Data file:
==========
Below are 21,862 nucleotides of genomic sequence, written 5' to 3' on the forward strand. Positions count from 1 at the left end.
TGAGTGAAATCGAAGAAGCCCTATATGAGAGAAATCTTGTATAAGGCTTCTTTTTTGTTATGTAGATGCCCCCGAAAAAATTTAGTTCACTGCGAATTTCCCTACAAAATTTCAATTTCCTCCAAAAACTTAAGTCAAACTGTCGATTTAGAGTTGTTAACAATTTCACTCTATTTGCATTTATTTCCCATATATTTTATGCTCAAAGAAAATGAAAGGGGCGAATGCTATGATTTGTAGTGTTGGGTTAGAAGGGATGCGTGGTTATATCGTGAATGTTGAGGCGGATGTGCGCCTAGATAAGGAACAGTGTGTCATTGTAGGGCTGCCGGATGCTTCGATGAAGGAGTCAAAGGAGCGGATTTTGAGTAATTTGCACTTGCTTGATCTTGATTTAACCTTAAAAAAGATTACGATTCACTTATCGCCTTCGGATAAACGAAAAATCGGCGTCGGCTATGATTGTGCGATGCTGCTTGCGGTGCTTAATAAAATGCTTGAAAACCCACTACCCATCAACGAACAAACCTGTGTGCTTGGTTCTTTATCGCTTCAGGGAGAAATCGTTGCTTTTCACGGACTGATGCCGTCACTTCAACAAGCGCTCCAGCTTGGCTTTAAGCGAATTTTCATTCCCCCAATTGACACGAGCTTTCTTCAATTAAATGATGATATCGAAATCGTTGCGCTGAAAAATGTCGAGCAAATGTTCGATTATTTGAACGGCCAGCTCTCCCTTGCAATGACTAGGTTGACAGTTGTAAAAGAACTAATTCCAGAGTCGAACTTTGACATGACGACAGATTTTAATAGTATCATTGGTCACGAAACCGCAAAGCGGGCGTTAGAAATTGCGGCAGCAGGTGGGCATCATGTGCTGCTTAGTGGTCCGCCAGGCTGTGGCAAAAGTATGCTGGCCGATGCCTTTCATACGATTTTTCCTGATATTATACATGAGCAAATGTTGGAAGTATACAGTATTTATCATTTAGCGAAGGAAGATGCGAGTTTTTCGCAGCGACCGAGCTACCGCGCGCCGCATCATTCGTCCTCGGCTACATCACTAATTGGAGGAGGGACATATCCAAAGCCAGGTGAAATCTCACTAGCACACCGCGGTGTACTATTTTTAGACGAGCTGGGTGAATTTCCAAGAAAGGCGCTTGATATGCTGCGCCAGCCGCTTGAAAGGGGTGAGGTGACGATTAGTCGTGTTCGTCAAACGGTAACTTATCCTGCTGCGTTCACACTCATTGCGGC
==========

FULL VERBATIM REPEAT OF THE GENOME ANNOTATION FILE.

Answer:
Below are 21,862 nucleotides of genomic sequence, written 5' to 3' on the forward strand. Positions count from 1 at the left end.
TGAGTGAAATCGAAGAAGCCCTATATGAGAGAAATCTTGTATAAGGCTTCTTTTTTGTTATGTAGATGCCCCCGAAAAAATTTAGTTCACTGCGAATTTCCCTACAAAATTTCAATTTCCTCCAAAAACTTAAGTCAAACTGTCGATTTAGAGTTGTTAACAATTTCACTCTATTTGCATTTATTTCCCATATATTTTATGCTCAAAGAAAATGAAAGGGGCGAATGCTATGATTTGTAGTGTTGGGTTAGAAGGGATGCGTGGTTATATCGTGAATGTTGAGGCGGATGTGCGCCTAGATAAGGAACAGTGTGTCATTGTAGGGCTGCCGGATGCTTCGATGAAGGAGTCAAAGGAGCGGATTTTGAGTAATTTGCACTTGCTTGATCTTGATTTAACCTTAAAAAAGATTACGATTCACTTATCGCCTTCGGATAAACGAAAAATCGGCGTCGGCTATGATTGTGCGATGCTGCTTGCGGTGCTTAATAAAATGCTTGAAAACCCACTACCCATCAACGAACAAACCTGTGTGCTTGGTTCTTTATCGCTTCAGGGAGAAATCGTTGCTTTTCACGGACTGATGCCGTCACTTCAACAAGCGCTCCAGCTTGGCTTTAAGCGAATTTTCATTCCCCCAATTGACACGAGCTTTCTTCAATTAAATGATGATATCGAAATCGTTGCGCTGAAAAATGTCGAGCAAATGTTCGATTATTTGAACGGCCAGCTCTCCCTTGCAATGACTAGGTTGACAGTTGTAAAAGAACTAATTCCAGAGTCGAACTTTGACATGACGACAGATTTTAATAGTATCATTGGTCACGAAACCGCAAAGCGGGCGTTAGAAATTGCGGCAGCAGGTGGGCATCATGTGCTGCTTAGTGGTCCGCCAGGCTGTGGCAAAAGTATGCTGGCCGATGCCTTTCATACGATTTTTCCTGATATTATACATGAGCAAATGTTGGAAGTATACAGTATTTATCATTTAGCGAAGGAAGATGCGAGTTTTTCGCAGCGACCGAGCTACCGCGCGCCGCATCATTCGTCCTCGGCTACATCACTAATTGGAGGAGGGACATATCCAAAGCCAGGTGAAATCTCACTAGCACACCGCGGTGTACTATTTTTAGACGAGCTGGGTGAATTTCCAAGAAAGGCGCTTGATATGCTGCGCCAGCCGCTTGAAAGGGGTGAGGTGACGATTAGTCGTGTTCGTCAAACGGTAACTTATCCTGCTGCGTTCACACTCATTGCGGC